[Stackless] Coroutines vs Microthreads for Behaviors

Terry Hancock hancock at earthlink.net
Sun Jan 7 02:03:51 CET 2001


Hi,
I'm implementing a "behavior" / "subsumption
architecture" system in Python, and I've been
looking into methods for running quasi-parallel
"Augmented Finite State Machines" which are
pretty much the same as lightweight processes,
as far as I can see.

I've noticed mention of both "co-routines"
and "micro-threads" related to Stackless Python,
and I wonder if this means there are different
implementations I should be looking into.

Basically I need to periodically start a large
number of separate, lightweight processes, which
process information internally.  They do not need
to communicate, except at the "cusps" between
execution cycles when the scheduler takes over,
integrates all the connecting virtual wires and
resets the routines.  The scheduler does need to
be able to kill overdue routines (i.e. if they
don't make their deadline, the scheduler kills
them and makes a note of the poor performance for
debugging purposes, but the simulation moves on).
The whole system operates at some real-time
frequency determined by the programmer.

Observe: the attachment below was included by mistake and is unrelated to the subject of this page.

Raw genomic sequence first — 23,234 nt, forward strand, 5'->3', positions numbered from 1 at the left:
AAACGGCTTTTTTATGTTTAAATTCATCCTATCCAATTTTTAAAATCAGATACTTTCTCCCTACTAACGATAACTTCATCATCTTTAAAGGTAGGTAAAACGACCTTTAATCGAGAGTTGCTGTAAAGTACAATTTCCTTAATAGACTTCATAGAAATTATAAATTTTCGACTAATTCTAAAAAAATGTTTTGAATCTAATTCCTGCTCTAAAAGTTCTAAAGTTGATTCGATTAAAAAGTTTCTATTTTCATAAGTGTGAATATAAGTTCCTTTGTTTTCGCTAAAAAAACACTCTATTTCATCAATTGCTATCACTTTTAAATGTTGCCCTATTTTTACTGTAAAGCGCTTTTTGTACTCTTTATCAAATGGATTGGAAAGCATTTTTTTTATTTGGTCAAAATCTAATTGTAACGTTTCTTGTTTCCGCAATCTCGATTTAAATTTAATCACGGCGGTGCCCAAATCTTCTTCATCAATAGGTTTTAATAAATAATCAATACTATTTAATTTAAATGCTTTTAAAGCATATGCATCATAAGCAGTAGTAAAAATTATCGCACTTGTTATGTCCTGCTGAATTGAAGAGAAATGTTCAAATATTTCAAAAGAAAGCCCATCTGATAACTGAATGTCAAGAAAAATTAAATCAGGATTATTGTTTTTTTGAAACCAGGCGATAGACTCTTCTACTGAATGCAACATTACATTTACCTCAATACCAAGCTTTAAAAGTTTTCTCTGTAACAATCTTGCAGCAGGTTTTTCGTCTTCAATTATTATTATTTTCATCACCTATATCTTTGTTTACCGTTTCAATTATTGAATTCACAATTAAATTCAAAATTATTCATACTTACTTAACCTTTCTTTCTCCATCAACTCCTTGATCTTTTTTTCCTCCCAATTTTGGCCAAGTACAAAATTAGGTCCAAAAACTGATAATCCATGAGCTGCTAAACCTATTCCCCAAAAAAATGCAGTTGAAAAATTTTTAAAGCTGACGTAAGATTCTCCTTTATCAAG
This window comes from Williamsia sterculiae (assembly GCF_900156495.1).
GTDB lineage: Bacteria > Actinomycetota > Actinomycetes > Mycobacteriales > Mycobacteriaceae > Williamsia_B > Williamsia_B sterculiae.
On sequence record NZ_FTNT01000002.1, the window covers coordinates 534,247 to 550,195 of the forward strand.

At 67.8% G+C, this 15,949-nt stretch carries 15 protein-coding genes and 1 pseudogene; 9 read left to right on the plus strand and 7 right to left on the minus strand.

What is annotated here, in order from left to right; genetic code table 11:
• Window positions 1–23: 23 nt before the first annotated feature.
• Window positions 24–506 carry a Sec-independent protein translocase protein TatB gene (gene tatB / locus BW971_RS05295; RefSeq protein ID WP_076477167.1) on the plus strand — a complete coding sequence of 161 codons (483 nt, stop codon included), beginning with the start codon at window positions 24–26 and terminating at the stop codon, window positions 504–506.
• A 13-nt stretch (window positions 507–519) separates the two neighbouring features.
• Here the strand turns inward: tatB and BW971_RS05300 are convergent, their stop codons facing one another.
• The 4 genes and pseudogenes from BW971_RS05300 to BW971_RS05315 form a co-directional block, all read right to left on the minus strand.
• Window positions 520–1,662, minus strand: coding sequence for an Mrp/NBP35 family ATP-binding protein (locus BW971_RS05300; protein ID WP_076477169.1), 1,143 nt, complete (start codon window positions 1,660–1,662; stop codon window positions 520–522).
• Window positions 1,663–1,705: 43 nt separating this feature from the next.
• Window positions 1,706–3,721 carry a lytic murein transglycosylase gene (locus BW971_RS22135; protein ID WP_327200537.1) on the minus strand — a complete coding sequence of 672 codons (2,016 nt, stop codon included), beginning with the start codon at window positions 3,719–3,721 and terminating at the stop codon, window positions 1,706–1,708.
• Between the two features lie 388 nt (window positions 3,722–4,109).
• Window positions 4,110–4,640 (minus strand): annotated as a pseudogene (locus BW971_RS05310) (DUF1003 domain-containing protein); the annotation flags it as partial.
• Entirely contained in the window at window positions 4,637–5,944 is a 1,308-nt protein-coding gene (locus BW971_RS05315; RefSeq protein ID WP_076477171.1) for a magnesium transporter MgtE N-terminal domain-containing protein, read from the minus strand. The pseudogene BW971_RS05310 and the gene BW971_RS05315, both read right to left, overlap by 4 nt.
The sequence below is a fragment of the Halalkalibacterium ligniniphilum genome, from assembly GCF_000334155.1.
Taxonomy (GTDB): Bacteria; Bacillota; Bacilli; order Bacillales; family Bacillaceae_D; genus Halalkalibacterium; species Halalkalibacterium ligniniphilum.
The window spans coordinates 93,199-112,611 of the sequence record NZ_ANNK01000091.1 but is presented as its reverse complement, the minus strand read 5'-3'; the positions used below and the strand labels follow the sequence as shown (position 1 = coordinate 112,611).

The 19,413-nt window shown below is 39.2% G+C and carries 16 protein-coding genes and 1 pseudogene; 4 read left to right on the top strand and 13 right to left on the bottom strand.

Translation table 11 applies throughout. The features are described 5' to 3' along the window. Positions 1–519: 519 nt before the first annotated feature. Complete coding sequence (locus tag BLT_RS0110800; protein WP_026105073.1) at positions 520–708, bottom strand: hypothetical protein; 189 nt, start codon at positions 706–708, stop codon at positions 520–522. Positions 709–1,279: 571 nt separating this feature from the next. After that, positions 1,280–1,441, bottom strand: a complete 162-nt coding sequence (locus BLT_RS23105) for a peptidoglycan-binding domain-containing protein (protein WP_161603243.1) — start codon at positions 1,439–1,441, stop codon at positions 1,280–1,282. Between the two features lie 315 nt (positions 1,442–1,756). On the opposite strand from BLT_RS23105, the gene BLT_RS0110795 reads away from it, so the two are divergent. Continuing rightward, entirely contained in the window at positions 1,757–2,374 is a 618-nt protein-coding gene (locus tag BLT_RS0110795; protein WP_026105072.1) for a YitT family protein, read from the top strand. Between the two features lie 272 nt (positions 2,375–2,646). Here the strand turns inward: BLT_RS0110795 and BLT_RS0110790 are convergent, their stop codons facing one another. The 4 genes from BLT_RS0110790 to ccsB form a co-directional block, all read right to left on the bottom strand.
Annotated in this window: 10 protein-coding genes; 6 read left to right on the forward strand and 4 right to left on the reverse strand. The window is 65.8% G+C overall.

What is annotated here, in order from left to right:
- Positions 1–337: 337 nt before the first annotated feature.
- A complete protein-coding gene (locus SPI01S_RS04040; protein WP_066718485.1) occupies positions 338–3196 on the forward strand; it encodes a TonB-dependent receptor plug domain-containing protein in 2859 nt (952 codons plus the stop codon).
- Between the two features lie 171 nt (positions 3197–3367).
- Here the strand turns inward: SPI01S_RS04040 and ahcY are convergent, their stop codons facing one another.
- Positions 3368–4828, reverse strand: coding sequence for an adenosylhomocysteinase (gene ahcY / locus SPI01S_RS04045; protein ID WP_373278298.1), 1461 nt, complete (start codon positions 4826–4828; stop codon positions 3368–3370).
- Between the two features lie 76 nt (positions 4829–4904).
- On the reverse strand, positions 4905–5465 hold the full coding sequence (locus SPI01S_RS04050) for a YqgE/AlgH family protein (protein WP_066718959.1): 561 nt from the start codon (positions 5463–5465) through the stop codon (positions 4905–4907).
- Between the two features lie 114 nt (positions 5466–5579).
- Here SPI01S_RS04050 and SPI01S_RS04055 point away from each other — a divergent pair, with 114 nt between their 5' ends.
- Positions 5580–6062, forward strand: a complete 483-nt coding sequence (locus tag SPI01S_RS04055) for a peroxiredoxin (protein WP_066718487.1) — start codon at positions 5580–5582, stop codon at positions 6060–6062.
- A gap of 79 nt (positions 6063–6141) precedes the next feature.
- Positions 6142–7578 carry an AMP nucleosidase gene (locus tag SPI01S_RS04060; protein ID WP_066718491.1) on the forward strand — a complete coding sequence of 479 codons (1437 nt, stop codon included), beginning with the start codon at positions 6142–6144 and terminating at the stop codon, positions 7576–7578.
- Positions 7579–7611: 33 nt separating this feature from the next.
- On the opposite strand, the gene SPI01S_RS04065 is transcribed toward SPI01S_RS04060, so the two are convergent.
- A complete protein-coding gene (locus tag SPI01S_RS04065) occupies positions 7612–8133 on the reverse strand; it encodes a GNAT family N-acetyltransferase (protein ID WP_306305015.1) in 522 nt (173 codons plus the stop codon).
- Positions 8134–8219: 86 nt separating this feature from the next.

My understanding of co-routines (from a completely
different source) is that they could do this
reasonably well, with the possible exception of
the scheduler being able to kill overdue routines.

On the other hand, threads, with all the interthread
communications and synchronization provisions
might be overkill.  Still, I was thinking that
the micro-threading module was probably the way
to go.

The assured scheduling, BTW, is the main reason
for not simply looping through the behaviors
sequentially, which would obviously be simpler
to program.

Is there any other approach I ought to be
considering?

Thanks for any opinions or comments!

-- 
Terry Hancock
hancock at earthlink.net
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